The Washington PostDemocracy Dies in Darkness

The IRS controversy isn’t about taxes. It’s about disclosure.

The Tea Party is here to stay, even if groups lose 501(c)4 status. (Julie Jacobson/Associated Press)

At some level, the scandal around the IRS's targeting of conservative 501(c)4 groups has nothing to do with taxes. That may sound weird - 501(c)4 is a section of the Internal Revenue Code, the entire 501(c) section exists to list groups that are exempt from some federal taxes, the IRS is the tax man, etc.

But there's no universe in which the groups in question are going to pay taxes. Think about it. Let's say they instead register as 527 groups, enabling them to make unlimited independent expenditures. Those organizations don't have to pay taxes on contributions they receive either. Or maybe they want to be super-PACs (which are 527s, technically, for tax purposes), which can spend unlimited amounts to openly support candidates. They don't pay taxes on contributions either.

What's more, neither super-PACs nor other 527s have to tell their donors that they may be required to pay gift tax on some of their donations. 501(c)4s, on the other hand, have to make that disclosure according to the Congressional Research Service. Even if, for some crazy reason, they filed as a for-profit C corporations, they'd have to spend less than they take in to be eligible for any taxes. And political groups generally like to spend whatever they can get their hands on.

So why are these groups so eager to keep their 501(c)4 status if it, if anything, puts them at a disadvantage tax-wise? It's simple: disclosure. 501(c)4s can accept unlimited donations and don't have to tell a soul from whence they came. 527s, including super-PACs, have to file quarterly reports disclosing donors. That's why so many super-PACs have attached 501(c)4s, which can collect unlimited donations and then donate them in turn to the super-PAC, as Fred Wertheimer explained to me last week.

The key question, then, in considering what should come next for 501(c)4s, is not "should groups like this have to pay taxes." They're never going to have to pay taxes. It's whether they should have to disclose their donors.

A lot of people think they should. Notre Dame's Lloyd Hitoshi Mayer supports requiring 501(c)4s to disclose their donors, and the University of Illinois's John Columbo wants to eliminate the category altogether. Let the political ones become 527s and the charitable ones become 501(c)3s, Columbo figures. And when you think of the examples of groups that the 501(c)4 section was actually designed to help — volunteer fire departments, town beautification efforts, etc. — there isn't much reason to believe donors to those groups would be embarrassed. Who doesn't want people to know they helped out the fire department?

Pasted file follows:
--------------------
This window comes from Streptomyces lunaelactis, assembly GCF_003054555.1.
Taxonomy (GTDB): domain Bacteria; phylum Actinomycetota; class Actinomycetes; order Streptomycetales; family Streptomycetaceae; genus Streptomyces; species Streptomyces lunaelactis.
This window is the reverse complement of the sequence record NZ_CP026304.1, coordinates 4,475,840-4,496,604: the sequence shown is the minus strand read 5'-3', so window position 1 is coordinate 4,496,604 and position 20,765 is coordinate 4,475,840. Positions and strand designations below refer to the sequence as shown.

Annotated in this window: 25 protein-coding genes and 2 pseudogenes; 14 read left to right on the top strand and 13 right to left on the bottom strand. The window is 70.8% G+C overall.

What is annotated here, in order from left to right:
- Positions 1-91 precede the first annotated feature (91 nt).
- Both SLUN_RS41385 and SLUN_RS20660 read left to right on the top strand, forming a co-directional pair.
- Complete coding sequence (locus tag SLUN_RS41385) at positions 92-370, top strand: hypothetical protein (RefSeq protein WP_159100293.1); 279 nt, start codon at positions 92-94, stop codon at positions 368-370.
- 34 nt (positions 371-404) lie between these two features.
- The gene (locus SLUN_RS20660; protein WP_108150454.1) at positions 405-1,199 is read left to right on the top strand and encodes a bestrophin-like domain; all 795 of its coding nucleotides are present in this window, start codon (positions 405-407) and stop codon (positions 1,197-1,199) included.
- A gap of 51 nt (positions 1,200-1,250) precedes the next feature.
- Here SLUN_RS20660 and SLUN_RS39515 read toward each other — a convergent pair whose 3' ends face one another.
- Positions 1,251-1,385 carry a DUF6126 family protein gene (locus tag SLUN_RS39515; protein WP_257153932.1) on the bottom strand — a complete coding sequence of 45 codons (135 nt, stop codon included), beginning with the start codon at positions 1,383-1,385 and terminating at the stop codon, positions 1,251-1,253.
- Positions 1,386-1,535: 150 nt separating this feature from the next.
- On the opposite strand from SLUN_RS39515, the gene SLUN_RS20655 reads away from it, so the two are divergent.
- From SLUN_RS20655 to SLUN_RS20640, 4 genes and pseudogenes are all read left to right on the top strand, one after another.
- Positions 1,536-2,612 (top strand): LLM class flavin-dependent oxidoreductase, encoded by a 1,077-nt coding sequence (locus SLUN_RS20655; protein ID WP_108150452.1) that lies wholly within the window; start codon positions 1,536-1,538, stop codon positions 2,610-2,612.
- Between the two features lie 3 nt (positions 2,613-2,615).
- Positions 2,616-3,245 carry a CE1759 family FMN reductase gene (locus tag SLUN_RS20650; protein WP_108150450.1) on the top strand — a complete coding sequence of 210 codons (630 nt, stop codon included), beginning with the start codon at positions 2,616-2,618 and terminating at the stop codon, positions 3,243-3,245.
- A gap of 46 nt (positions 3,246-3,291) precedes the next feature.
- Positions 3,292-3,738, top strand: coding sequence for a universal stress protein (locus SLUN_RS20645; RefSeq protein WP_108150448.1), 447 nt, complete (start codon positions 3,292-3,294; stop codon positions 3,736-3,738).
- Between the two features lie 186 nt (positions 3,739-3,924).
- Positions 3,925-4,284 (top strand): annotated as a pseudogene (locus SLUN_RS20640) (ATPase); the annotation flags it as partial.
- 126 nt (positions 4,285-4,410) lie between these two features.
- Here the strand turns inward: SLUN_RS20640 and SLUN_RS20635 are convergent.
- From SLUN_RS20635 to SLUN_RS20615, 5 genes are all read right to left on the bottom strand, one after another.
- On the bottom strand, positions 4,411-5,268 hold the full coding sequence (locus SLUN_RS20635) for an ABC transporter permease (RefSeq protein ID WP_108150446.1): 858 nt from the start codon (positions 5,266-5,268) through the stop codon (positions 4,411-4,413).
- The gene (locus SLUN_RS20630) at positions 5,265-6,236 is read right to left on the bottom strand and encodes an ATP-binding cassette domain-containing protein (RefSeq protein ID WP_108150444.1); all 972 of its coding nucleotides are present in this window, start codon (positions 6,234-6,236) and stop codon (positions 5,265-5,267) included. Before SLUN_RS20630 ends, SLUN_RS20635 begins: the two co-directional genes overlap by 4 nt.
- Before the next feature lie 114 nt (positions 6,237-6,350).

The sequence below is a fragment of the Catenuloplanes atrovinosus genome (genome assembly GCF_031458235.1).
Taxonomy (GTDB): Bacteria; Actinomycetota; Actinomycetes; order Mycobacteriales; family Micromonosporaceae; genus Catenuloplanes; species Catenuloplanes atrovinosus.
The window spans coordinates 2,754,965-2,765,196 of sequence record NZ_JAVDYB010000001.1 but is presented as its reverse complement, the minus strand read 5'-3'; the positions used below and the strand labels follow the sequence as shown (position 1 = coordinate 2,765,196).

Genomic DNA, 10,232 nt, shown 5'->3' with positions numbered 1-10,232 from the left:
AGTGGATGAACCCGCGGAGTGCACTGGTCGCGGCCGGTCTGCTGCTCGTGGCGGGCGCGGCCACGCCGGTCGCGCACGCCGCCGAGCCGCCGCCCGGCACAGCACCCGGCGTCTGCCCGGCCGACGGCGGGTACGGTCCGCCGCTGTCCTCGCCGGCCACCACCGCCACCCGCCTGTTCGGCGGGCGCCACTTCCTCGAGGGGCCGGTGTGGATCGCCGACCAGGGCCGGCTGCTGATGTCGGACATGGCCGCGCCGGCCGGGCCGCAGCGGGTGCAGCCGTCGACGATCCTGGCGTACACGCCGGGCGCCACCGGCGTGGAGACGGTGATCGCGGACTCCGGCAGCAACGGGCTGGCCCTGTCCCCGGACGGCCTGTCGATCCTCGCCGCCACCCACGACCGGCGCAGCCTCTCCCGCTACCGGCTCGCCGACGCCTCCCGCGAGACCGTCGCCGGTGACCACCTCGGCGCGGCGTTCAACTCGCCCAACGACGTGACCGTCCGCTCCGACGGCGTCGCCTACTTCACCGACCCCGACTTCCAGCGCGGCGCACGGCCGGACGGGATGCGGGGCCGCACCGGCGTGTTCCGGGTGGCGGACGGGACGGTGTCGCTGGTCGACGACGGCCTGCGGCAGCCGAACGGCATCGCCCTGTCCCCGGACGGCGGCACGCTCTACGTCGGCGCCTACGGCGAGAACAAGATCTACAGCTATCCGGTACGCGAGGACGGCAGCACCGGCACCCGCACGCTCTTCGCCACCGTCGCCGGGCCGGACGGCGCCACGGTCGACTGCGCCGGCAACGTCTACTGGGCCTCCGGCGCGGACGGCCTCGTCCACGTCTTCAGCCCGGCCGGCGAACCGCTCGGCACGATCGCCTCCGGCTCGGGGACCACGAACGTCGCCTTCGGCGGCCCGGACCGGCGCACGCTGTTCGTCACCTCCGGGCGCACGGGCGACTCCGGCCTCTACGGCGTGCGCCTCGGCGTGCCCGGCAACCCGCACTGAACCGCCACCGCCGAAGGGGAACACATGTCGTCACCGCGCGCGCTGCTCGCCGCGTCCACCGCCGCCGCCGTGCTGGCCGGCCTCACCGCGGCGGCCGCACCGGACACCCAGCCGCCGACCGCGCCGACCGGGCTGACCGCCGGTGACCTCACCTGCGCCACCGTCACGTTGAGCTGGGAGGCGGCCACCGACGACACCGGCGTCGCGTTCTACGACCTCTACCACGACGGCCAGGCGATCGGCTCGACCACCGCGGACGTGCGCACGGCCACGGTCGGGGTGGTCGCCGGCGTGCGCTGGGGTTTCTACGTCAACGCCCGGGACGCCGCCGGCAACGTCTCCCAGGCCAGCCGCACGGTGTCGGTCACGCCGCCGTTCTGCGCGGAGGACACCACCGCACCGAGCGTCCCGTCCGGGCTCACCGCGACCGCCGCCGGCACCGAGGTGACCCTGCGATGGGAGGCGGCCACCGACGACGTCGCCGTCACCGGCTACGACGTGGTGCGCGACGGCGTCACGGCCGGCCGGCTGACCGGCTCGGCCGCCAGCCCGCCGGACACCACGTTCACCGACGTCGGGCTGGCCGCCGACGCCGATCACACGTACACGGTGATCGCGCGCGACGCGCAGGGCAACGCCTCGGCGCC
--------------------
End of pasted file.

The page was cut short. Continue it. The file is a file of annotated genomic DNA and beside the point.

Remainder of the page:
But there's a decent case to be made on the other side. As Neil Irwin explained last week, there's a long history of IRS persecution of LGBT-oriented charity groups, including denying one group tax-exempt status and making another demonstrate that it would not "encourage or facilitate homosexual practices or encourage the development of homosexual attitudes and propensities by minor individuals." Making all charitable groups 501(c)3s could open them to that kind of scrutiny, particularly for any that deal with controversial topics, which could be far worse than anything that's happened in the current scandal.

Or the groups could become 527s. But that's not ideal either. It's easy to imagine that, in a climate of intolerance, people would be afraid to donate money to civil rights groups if it was clear those donations would become public, and their neighbors would know. Or, more generally, people could be deterred from donating to causes they believe in but which are unpopular in their area. A Berkeley, Calif. resident who joins the NRA may have a good reason to want to keep that private for fear of being socially shunned by neighbors. Maybe they even have a right to keep that private.

Then again, maybe that's not good enough a reason. Maybe groups like the NRA or the Human Rights Campaign are powerful enough that the people have a right to know who's funding them, regardless of the effect on that donor's privacy.

But that's a values judgment about the importance of disclosure in a democracy, rather than a technical question of who pays what in taxes. Some of the last week's headlines might have led you to believe that there's some controversy over whether tea party groups should have to pay taxes. There isn't. No one thinks they should. The dispute is over whether they should have to disclose their donors, as a legal matter and as a moral one.

Update: Professor Mayer writes in to clarify his position: "While the piece was titled “Require Disclosure of Their Donors” (I did not choose the title), what I said in the piece was 'Congress needs to revise the disclosure rules to target the political activity for which it believes disclosure is required and apply those rules to all groups, regardless of tax classification.'"

"I therefore left open the question of what political activity should be subject to disclosure, including disclosure of donors’ identities.  I therefore agree with you that in designing such disclosure rules consideration needs to be given to the fact that political activity sometimes has to be anonymous to protect its supporters from harassment and retaliation, as not only evidenced by the LGBT rights movement but also by the civil rights movement."